The Chinese government has been more successful at stopping the umbrella revolution from spreading throughout China. Chinese Internet censors are working overtime, scrubbing photos and comments about what is happening in Hong Kong from sites like Instagram and Sina Weibo, a Chinese version of Twitter. The government-controlled media has ignored the protests, except for the occasional editorial blaming the unrest on devious foreigners.
Still, word of what is happening in Hong Kong is getting through to China’s own dissidents, some of whom have spoken out in support of the demonstrators. “The outcome of this battle for democracy,” says Beijing dissident Hu Jia, who is now under house arrest, “will also determine future battles for democracy for all of China.”
Beijing’s greatest fear is that the unrest will spread beyond Hong Kong to China’s other major cities in a kind of “democracy contagion.” So far that hasn’t happened on any scale. A few protesters have gathered in Shanghai’s People’s Square, in the center of that city, to show their support for Hong Kong’s students and to ask for the vote. But China’s other major cities remain calm, at least for the moment.
What Will Communist Party leader Xi Jinping do?
Chinese President Xi Jinping is said to have remarked that the reason the Soviet Union fell apart in 1991 was that no one “had the balls to stand up for it.” It is unlikely that he would stand idly by while China unraveled in the same way.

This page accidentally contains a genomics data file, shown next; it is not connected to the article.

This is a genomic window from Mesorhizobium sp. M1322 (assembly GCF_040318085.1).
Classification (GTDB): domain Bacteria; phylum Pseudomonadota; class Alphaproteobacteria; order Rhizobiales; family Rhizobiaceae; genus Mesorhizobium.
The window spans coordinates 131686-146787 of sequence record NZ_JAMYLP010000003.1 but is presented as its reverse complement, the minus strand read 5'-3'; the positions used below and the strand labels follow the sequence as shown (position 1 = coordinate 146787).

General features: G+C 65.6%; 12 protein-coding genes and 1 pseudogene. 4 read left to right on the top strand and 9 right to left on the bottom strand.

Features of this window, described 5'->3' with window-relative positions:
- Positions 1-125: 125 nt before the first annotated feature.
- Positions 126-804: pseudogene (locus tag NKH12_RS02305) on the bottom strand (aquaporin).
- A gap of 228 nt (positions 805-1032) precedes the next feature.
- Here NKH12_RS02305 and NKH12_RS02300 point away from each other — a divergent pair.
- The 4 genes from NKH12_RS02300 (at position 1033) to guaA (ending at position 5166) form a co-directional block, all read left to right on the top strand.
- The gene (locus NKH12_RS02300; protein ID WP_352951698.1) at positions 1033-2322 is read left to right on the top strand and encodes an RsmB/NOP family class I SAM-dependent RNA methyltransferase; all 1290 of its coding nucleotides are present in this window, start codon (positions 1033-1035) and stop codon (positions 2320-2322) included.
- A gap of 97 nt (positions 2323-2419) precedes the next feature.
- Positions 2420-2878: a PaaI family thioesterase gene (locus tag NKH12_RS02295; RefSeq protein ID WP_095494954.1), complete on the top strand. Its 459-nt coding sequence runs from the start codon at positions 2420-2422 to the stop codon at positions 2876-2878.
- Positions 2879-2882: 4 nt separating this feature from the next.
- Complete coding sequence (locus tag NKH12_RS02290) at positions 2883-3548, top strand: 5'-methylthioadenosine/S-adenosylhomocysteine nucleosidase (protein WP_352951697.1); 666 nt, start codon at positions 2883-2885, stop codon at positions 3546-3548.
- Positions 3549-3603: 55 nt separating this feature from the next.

China’s state-run media has reported that, if the demonstrations continue, that Beijing may send in the People’s Armed Police into Hong Kong to restore order. Others fear that martial law may soon be declared.
President Xi may believe that such threats may convince the protesters to fold up their umbrellas and go home. I am afraid that it will only strengthen their resolve to continue to occupy the financial district.
It is hard for me to imagine a peaceful ending to this stand-off. Even if Xi is able to keep the lid on democracy protests in China, he still will not allow the people of Hong Kong to vote in real — rather than staged — elections. If he did, the contagion of democracy would still spread, albeit more slowly, across China. Chinese in other cities would surely demand the same privilege as their compatriots in Hong Kong.
My friend Cardinal Joseph Zen, the 82-year-old retired bishop of Hong Kong, is with the protesters every day. “I’m praying that the situation in Hong Kong won’t become another Tiananmen,” he says.
I am too.
This article originally published October 3, 2014 on Aleteia.org. Read the original article here.
Steven W. Mosher is the President of the Population Research Institute and the author of Population Control: Real Costs, Illusory Benefits.